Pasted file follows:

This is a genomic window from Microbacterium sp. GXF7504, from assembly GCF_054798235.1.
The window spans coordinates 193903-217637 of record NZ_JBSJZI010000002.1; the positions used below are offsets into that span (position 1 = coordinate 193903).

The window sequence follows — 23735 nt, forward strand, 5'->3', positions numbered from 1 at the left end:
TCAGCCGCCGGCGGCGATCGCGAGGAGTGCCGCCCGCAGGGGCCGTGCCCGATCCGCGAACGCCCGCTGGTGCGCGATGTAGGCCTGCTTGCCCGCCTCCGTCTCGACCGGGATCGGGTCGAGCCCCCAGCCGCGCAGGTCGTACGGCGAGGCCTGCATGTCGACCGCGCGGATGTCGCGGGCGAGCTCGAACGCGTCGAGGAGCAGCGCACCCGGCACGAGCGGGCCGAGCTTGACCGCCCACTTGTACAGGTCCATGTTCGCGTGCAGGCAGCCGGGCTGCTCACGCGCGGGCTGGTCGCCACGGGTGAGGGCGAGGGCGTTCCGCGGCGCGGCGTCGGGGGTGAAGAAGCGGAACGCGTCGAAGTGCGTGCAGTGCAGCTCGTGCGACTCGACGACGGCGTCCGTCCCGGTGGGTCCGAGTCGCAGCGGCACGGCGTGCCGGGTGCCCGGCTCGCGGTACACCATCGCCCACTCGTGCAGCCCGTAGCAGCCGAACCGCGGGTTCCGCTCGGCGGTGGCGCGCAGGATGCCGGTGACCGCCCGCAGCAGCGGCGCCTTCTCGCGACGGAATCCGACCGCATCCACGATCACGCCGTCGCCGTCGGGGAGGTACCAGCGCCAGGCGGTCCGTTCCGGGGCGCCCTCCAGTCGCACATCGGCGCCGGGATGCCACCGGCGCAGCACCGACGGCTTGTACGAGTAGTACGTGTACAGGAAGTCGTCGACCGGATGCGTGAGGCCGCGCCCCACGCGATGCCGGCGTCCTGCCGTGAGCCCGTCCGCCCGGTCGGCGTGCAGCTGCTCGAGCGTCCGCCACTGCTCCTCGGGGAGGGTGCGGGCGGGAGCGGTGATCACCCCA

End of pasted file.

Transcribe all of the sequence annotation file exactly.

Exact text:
This is a genomic window from Microbacterium sp. GXF7504, from assembly GCF_054798235.1.
The window spans coordinates 193903-217637 of record NZ_JBSJZI010000002.1; the positions used below are offsets into that span (position 1 = coordinate 193903).

The window sequence follows — 23735 nt, forward strand, 5'->3', positions numbered from 1 at the left end:
TCAGCCGCCGGCGGCGATCGCGAGGAGTGCCGCCCGCAGGGGCCGTGCCCGATCCGCGAACGCCCGCTGGTGCGCGATGTAGGCCTGCTTGCCCGCCTCCGTCTCGACCGGGATCGGGTCGAGCCCCCAGCCGCGCAGGTCGTACGGCGAGGCCTGCATGTCGACCGCGCGGATGTCGCGGGCGAGCTCGAACGCGTCGAGGAGCAGCGCACCCGGCACGAGCGGGCCGAGCTTGACCGCCCACTTGTACAGGTCCATGTTCGCGTGCAGGCAGCCGGGCTGCTCACGCGCGGGCTGGTCGCCACGGGTGAGGGCGAGGGCGTTCCGCGGCGCGGCGTCGGGGGTGAAGAAGCGGAACGCGTCGAAGTGCGTGCAGTGCAGCTCGTGCGACTCGACGACGGCGTCCGTCCCGGTGGGTCCGAGTCGCAGCGGCACGGCGTGCCGGGTGCCCGGCTCGCGGTACACCATCGCCCACTCGTGCAGCCCGTAGCAGCCGAACCGCGGGTTCCGCTCGGCGGTGGCGCGCAGGATGCCGGTGACCGCCCGCAGCAGCGGCGCCTTCTCGCGACGGAATCCGACCGCATCCACGATCACGCCGTCGCCGTCGGGGAGGTACCAGCGCCAGGCGGTCCGTTCCGGGGCGCCCTCCAGTCGCACATCGGCGCCGGGATGCCACCGGCGCAGCACCGACGGCTTGTACGAGTAGTACGTGTACAGGAAGTCGTCGACCGGATGCGTGAGGCCGCGCCCCACGCGATGCCGGCGTCCTGCCGTGAGCCCGTCCGCCCGGTCGGCGTGCAGCTGCTCGAGCGTCCGCCACTGCTCCTCGGGGAGGGTGCGGGCGGGAGCGGTGATCACCCCA